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Firstly, you mention this is not the case in Windows. You're actually wrong - in Windows the dependencies for software need to be downloaded too. Now to your issue. The problem with trying to install all the packages you need from an offline state is that you have no way to fix dependency problems. What apt and such do is they pull a list of all the ...


I found solution by installing Android Studio from here


In the case libtool/libtool-bin, I think an OR relation might work: Build-Depends: libtool-bin (>= 2.4.2-1.10) | libtool (<< 2.4.2-1.10) The version numbers are that of utopic, when the split was imported from Debian. Note that in 2.4.2-1.10, libtool still depends on libtool-bin. The dependency was reversed in 2.4.2-1.11, which is why this change ...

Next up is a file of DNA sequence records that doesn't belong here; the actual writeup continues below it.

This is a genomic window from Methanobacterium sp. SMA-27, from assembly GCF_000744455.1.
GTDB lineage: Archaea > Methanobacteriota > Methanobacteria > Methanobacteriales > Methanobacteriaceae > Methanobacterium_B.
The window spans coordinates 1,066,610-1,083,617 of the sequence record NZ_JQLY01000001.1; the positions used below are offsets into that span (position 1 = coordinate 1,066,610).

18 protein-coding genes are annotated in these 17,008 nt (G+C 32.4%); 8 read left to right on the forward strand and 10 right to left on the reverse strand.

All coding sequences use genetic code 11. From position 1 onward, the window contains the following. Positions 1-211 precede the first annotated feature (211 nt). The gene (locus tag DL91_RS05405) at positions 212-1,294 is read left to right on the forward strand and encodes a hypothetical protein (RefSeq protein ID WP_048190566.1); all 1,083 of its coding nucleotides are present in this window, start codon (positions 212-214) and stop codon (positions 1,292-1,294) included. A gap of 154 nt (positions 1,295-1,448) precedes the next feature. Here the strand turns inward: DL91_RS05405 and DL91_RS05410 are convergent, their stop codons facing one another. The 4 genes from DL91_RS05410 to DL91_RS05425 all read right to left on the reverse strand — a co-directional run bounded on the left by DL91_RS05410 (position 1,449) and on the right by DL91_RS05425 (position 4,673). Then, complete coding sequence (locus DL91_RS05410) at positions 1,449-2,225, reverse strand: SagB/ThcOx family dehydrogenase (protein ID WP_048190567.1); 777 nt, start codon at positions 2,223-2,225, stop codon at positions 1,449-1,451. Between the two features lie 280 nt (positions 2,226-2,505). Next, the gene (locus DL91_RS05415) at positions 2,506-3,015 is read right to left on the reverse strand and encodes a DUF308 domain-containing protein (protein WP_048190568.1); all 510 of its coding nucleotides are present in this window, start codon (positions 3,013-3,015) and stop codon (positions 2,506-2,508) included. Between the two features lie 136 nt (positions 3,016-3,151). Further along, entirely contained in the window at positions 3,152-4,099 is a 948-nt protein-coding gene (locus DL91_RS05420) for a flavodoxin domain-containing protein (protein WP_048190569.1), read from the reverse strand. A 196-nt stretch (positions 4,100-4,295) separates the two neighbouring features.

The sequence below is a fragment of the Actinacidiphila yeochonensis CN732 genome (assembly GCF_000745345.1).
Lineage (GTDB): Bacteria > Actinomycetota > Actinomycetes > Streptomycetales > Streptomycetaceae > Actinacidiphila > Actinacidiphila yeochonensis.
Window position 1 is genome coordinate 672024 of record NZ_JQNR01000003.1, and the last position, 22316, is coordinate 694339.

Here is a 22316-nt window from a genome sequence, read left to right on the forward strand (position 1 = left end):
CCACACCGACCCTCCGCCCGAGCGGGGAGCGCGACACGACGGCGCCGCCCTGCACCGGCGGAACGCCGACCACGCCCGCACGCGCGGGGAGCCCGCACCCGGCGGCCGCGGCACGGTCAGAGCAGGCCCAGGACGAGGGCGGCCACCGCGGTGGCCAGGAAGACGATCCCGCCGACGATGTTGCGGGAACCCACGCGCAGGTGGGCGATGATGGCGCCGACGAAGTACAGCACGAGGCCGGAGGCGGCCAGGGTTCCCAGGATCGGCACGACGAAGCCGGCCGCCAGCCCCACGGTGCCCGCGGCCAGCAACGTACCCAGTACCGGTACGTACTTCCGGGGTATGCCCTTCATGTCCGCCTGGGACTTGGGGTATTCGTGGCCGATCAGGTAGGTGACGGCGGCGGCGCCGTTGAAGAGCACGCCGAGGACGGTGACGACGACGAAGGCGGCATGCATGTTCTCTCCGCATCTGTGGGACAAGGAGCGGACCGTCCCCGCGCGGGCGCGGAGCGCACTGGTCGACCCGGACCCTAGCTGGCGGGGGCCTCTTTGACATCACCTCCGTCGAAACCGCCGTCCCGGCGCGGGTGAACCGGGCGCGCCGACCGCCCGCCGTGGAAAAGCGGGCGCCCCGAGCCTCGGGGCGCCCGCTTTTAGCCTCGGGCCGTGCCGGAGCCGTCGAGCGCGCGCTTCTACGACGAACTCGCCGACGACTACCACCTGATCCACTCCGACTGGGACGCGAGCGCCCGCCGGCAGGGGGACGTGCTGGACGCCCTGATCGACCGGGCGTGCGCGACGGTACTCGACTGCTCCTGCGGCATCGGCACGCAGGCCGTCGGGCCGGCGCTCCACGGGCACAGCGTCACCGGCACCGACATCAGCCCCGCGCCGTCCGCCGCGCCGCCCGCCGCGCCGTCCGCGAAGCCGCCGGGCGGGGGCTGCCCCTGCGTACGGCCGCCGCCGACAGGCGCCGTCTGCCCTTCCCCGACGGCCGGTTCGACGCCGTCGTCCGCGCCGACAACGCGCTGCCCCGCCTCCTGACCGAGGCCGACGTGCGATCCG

have you tried: sudo apt-get install -f sudo apt-get update if it doesn't work try: sudo apt-get install ppa-purge sudo ppa-purge ppa:ubuntu-toolchain-r/test Go into software sources and make sure you have the universe and multiverse repositories enabled, then sudo apt-get update Then try installing again sudo apt-get install gcc-4.8 g++-4.8 and ...


You didn't say how you install the packages you downloaded. If you simply get the .deb files from the other system, then I bet you're using dpkg --install to install the .deb directly. As you have found out by now, dpkg can't resolve and handle dependency issues like apt can. One way to "roll back" the changes is to use apt-get to remove the packages you ...


First, you should enter as root: sudo -i and then run your command pip install ipython

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